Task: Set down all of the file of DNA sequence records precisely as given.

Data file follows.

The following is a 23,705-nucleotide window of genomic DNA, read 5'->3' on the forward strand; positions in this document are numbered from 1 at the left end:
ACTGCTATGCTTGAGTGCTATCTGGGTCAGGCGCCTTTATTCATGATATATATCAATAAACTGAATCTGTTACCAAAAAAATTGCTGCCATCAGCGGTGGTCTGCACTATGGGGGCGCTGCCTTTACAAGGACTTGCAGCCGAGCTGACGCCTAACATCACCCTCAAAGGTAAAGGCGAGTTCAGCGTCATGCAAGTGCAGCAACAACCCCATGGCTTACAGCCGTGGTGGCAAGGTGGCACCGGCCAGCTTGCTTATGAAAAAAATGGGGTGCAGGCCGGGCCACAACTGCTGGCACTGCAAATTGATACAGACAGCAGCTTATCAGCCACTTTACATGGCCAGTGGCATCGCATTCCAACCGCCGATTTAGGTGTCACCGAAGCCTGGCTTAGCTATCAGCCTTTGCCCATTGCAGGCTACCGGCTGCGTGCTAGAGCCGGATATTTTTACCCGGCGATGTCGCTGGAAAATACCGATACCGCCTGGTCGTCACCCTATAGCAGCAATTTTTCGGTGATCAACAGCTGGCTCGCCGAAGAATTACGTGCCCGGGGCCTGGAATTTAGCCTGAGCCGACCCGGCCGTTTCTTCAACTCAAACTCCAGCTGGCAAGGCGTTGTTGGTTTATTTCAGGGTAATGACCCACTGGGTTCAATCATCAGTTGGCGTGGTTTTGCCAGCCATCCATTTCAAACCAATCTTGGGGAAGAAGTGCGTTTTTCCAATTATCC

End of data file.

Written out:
The following is a 23,705-nucleotide window of genomic DNA, read 5'->3' on the forward strand; positions in this document are numbered from 1 at the left end:
ACTGCTATGCTTGAGTGCTATCTGGGTCAGGCGCCTTTATTCATGATATATATCAATAAACTGAATCTGTTACCAAAAAAATTGCTGCCATCAGCGGTGGTCTGCACTATGGGGGCGCTGCCTTTACAAGGACTTGCAGCCGAGCTGACGCCTAACATCACCCTCAAAGGTAAAGGCGAGTTCAGCGTCATGCAAGTGCAGCAACAACCCCATGGCTTACAGCCGTGGTGGCAAGGTGGCACCGGCCAGCTTGCTTATGAAAAAAATGGGGTGCAGGCCGGGCCACAACTGCTGGCACTGCAAATTGATACAGACAGCAGCTTATCAGCCACTTTACATGGCCAGTGGCATCGCATTCCAACCGCCGATTTAGGTGTCACCGAAGCCTGGCTTAGCTATCAGCCTTTGCCCATTGCAGGCTACCGGCTGCGTGCTAGAGCCGGATATTTTTACCCGGCGATGTCGCTGGAAAATACCGATACCGCCTGGTCGTCACCCTATAGCAGCAATTTTTCGGTGATCAACAGCTGGCTCGCCGAAGAATTACGTGCCCGGGGCCTGGAATTTAGCCTGAGCCGACCCGGCCGTTTCTTCAACTCAAACTCCAGCTGGCAAGGCGTTGTTGGTTTATTTCAGGGTAATGACCCACTGGGTTCAATCATCAGTTGGCGTGGTTTTGCCAGCCATCCATTTCAAACCAATCTTGGGGAAGAAGTGCGTTTTTCCAATTATCC